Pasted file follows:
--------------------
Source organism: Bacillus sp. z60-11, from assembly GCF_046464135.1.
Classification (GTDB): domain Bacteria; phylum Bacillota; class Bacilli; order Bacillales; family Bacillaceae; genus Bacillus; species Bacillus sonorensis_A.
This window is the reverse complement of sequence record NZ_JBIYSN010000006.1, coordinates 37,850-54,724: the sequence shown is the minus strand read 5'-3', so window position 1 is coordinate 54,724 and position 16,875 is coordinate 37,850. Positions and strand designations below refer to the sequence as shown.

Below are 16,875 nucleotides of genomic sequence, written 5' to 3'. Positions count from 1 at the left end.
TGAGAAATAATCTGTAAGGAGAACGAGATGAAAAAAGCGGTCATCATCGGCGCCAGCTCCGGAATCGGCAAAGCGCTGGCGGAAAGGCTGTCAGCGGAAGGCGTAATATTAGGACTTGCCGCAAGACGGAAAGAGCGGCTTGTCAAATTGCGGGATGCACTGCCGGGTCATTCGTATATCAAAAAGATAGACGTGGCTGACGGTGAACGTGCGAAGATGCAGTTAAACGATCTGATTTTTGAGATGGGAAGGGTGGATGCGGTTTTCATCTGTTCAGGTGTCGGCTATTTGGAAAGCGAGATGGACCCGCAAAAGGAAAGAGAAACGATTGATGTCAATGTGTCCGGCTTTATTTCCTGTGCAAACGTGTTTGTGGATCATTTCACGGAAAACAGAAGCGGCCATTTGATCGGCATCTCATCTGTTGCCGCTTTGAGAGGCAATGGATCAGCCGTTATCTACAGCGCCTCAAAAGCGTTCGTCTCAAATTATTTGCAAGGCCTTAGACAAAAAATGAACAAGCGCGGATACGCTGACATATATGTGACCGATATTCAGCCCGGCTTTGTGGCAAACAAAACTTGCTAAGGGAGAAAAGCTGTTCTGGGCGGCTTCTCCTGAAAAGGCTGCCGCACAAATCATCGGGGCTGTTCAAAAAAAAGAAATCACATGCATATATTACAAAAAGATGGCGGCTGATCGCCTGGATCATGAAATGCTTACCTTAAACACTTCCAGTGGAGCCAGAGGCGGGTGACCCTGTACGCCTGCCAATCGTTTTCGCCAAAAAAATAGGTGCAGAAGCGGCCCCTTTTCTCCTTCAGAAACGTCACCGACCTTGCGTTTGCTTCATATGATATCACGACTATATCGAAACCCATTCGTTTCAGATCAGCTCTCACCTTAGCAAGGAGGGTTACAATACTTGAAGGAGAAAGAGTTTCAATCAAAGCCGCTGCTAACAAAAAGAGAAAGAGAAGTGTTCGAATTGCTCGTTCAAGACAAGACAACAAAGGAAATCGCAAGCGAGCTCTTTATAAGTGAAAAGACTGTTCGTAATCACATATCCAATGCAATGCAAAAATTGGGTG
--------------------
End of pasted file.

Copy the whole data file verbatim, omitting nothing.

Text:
Source organism: Bacillus sp. z60-11, from assembly GCF_046464135.1.
Classification (GTDB): domain Bacteria; phylum Bacillota; class Bacilli; order Bacillales; family Bacillaceae; genus Bacillus; species Bacillus sonorensis_A.
This window is the reverse complement of sequence record NZ_JBIYSN010000006.1, coordinates 37,850-54,724: the sequence shown is the minus strand read 5'-3', so window position 1 is coordinate 54,724 and position 16,875 is coordinate 37,850. Positions and strand designations below refer to the sequence as shown.

Below are 16,875 nucleotides of genomic sequence, written 5' to 3'. Positions count from 1 at the left end.
TGAGAAATAATCTGTAAGGAGAACGAGATGAAAAAAGCGGTCATCATCGGCGCCAGCTCCGGAATCGGCAAAGCGCTGGCGGAAAGGCTGTCAGCGGAAGGCGTAATATTAGGACTTGCCGCAAGACGGAAAGAGCGGCTTGTCAAATTGCGGGATGCACTGCCGGGTCATTCGTATATCAAAAAGATAGACGTGGCTGACGGTGAACGTGCGAAGATGCAGTTAAACGATCTGATTTTTGAGATGGGAAGGGTGGATGCGGTTTTCATCTGTTCAGGTGTCGGCTATTTGGAAAGCGAGATGGACCCGCAAAAGGAAAGAGAAACGATTGATGTCAATGTGTCCGGCTTTATTTCCTGTGCAAACGTGTTTGTGGATCATTTCACGGAAAACAGAAGCGGCCATTTGATCGGCATCTCATCTGTTGCCGCTTTGAGAGGCAATGGATCAGCCGTTATCTACAGCGCCTCAAAAGCGTTCGTCTCAAATTATTTGCAAGGCCTTAGACAAAAAATGAACAAGCGCGGATACGCTGACATATATGTGACCGATATTCAGCCCGGCTTTGTGGCAAACAAAACTTGCTAAGGGAGAAAAGCTGTTCTGGGCGGCTTCTCCTGAAAAGGCTGCCGCACAAATCATCGGGGCTGTTCAAAAAAAAGAAATCACATGCATATATTACAAAAAGATGGCGGCTGATCGCCTGGATCATGAAATGCTTACCTTAAACACTTCCAGTGGAGCCAGAGGCGGGTGACCCTGTACGCCTGCCAATCGTTTTCGCCAAAAAAATAGGTGCAGAAGCGGCCCCTTTTCTCCTTCAGAAACGTCACCGACCTTGCGTTTGCTTCATATGATATCACGACTATATCGAAACCCATTCGTTTCAGATCAGCTCTCACCTTAGCAAGGAGGGTTACAATACTTGAAGGAGAAAGAGTTTCAATCAAAGCCGCTGCTAACAAAAAGAGAAAGAGAAGTGTTCGAATTGCTCGTTCAAGACAAGACAACAAAGGAAATCGCAAGCGAGCTCTTTATAAGTGAAAAGACTGTTCGTAATCACATATCCAATGCAATGCAAAAATTGGGTG